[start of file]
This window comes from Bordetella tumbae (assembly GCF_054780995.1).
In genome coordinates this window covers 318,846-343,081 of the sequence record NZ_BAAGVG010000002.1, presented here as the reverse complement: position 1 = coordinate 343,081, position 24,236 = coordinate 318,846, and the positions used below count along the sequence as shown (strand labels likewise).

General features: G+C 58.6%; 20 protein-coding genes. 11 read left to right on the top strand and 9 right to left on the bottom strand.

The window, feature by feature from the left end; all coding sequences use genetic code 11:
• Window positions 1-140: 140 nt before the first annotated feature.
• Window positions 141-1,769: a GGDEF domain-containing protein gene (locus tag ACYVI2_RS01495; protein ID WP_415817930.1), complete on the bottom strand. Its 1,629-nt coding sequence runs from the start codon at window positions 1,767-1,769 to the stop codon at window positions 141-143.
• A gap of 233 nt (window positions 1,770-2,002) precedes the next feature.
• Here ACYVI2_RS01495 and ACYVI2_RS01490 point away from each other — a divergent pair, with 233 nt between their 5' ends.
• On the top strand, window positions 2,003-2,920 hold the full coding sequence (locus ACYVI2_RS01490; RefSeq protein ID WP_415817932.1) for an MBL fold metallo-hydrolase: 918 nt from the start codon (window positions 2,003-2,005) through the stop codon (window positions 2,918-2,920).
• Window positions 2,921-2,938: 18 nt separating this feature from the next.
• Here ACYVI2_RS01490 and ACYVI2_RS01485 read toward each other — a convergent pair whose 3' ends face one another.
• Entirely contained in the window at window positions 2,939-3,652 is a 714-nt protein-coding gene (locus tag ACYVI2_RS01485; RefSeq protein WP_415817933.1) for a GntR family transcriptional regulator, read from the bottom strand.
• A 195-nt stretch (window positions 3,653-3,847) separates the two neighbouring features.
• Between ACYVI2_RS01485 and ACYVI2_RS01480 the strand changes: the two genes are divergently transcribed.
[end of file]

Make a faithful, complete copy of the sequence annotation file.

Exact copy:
This window comes from Bordetella tumbae (assembly GCF_054780995.1).
In genome coordinates this window covers 318,846-343,081 of the sequence record NZ_BAAGVG010000002.1, presented here as the reverse complement: position 1 = coordinate 343,081, position 24,236 = coordinate 318,846, and the positions used below count along the sequence as shown (strand labels likewise).

General features: G+C 58.6%; 20 protein-coding genes. 11 read left to right on the top strand and 9 right to left on the bottom strand.

The window, feature by feature from the left end; all coding sequences use genetic code 11:
• Window positions 1-140: 140 nt before the first annotated feature.
• Window positions 141-1,769: a GGDEF domain-containing protein gene (locus tag ACYVI2_RS01495; protein ID WP_415817930.1), complete on the bottom strand. Its 1,629-nt coding sequence runs from the start codon at window positions 1,767-1,769 to the stop codon at window positions 141-143.
• A gap of 233 nt (window positions 1,770-2,002) precedes the next feature.
• Here ACYVI2_RS01495 and ACYVI2_RS01490 point away from each other — a divergent pair, with 233 nt between their 5' ends.
• On the top strand, window positions 2,003-2,920 hold the full coding sequence (locus ACYVI2_RS01490; RefSeq protein ID WP_415817932.1) for an MBL fold metallo-hydrolase: 918 nt from the start codon (window positions 2,003-2,005) through the stop codon (window positions 2,918-2,920).
• Window positions 2,921-2,938: 18 nt separating this feature from the next.
• Here ACYVI2_RS01490 and ACYVI2_RS01485 read toward each other — a convergent pair whose 3' ends face one another.
• Entirely contained in the window at window positions 2,939-3,652 is a 714-nt protein-coding gene (locus tag ACYVI2_RS01485; RefSeq protein WP_415817933.1) for a GntR family transcriptional regulator, read from the bottom strand.
• A 195-nt stretch (window positions 3,653-3,847) separates the two neighbouring features.
• Between ACYVI2_RS01485 and ACYVI2_RS01480 the strand changes: the two genes are divergently transcribed.